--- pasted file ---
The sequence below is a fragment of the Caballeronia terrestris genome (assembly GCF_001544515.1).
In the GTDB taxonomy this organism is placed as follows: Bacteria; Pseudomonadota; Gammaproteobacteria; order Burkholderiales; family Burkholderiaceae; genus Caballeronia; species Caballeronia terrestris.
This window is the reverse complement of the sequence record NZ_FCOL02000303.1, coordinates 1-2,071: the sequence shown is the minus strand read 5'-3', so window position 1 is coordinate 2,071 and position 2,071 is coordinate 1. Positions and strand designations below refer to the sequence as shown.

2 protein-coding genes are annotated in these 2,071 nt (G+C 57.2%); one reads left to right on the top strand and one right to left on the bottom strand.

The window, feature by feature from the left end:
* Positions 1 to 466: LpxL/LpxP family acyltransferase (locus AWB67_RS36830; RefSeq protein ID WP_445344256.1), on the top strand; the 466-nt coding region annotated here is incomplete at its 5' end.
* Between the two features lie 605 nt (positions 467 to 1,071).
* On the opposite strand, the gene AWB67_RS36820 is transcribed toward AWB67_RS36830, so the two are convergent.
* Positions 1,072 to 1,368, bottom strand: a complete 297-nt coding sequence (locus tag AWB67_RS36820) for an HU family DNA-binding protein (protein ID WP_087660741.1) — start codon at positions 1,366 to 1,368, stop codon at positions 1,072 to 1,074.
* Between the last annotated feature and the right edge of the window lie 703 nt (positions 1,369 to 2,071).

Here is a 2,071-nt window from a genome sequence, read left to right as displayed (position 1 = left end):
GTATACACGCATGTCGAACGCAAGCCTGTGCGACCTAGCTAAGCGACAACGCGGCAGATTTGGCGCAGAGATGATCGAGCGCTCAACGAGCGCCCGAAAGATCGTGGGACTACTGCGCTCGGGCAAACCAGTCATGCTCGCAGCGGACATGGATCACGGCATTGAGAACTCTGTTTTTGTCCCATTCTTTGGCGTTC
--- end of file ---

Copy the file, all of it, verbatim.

The sequence below is a fragment of the Caballeronia terrestris genome (assembly GCF_001544515.1).
In the GTDB taxonomy this organism is placed as follows: Bacteria; Pseudomonadota; Gammaproteobacteria; order Burkholderiales; family Burkholderiaceae; genus Caballeronia; species Caballeronia terrestris.
This window is the reverse complement of the sequence record NZ_FCOL02000303.1, coordinates 1-2,071: the sequence shown is the minus strand read 5'-3', so window position 1 is coordinate 2,071 and position 2,071 is coordinate 1. Positions and strand designations below refer to the sequence as shown.

2 protein-coding genes are annotated in these 2,071 nt (G+C 57.2%); one reads left to right on the top strand and one right to left on the bottom strand.

The window, feature by feature from the left end:
* Positions 1 to 466: LpxL/LpxP family acyltransferase (locus AWB67_RS36830; RefSeq protein ID WP_445344256.1), on the top strand; the 466-nt coding region annotated here is incomplete at its 5' end.
* Between the two features lie 605 nt (positions 467 to 1,071).
* On the opposite strand, the gene AWB67_RS36820 is transcribed toward AWB67_RS36830, so the two are convergent.
* Positions 1,072 to 1,368, bottom strand: a complete 297-nt coding sequence (locus tag AWB67_RS36820) for an HU family DNA-binding protein (protein ID WP_087660741.1) — start codon at positions 1,366 to 1,368, stop codon at positions 1,072 to 1,074.
* Between the last annotated feature and the right edge of the window lie 703 nt (positions 1,369 to 2,071).

Here is a 2,071-nt window from a genome sequence, read left to right as displayed (position 1 = left end):
GTATACACGCATGTCGAACGCAAGCCTGTGCGACCTAGCTAAGCGACAACGCGGCAGATTTGGCGCAGAGATGATCGAGCGCTCAACGAGCGCCCGAAAGATCGTGGGACTACTGCGCTCGGGCAAACCAGTCATGCTCGCAGCGGACATGGATCACGGCATTGAGAACTCTGTTTTTGTCCCATTCTTTGGCGTTC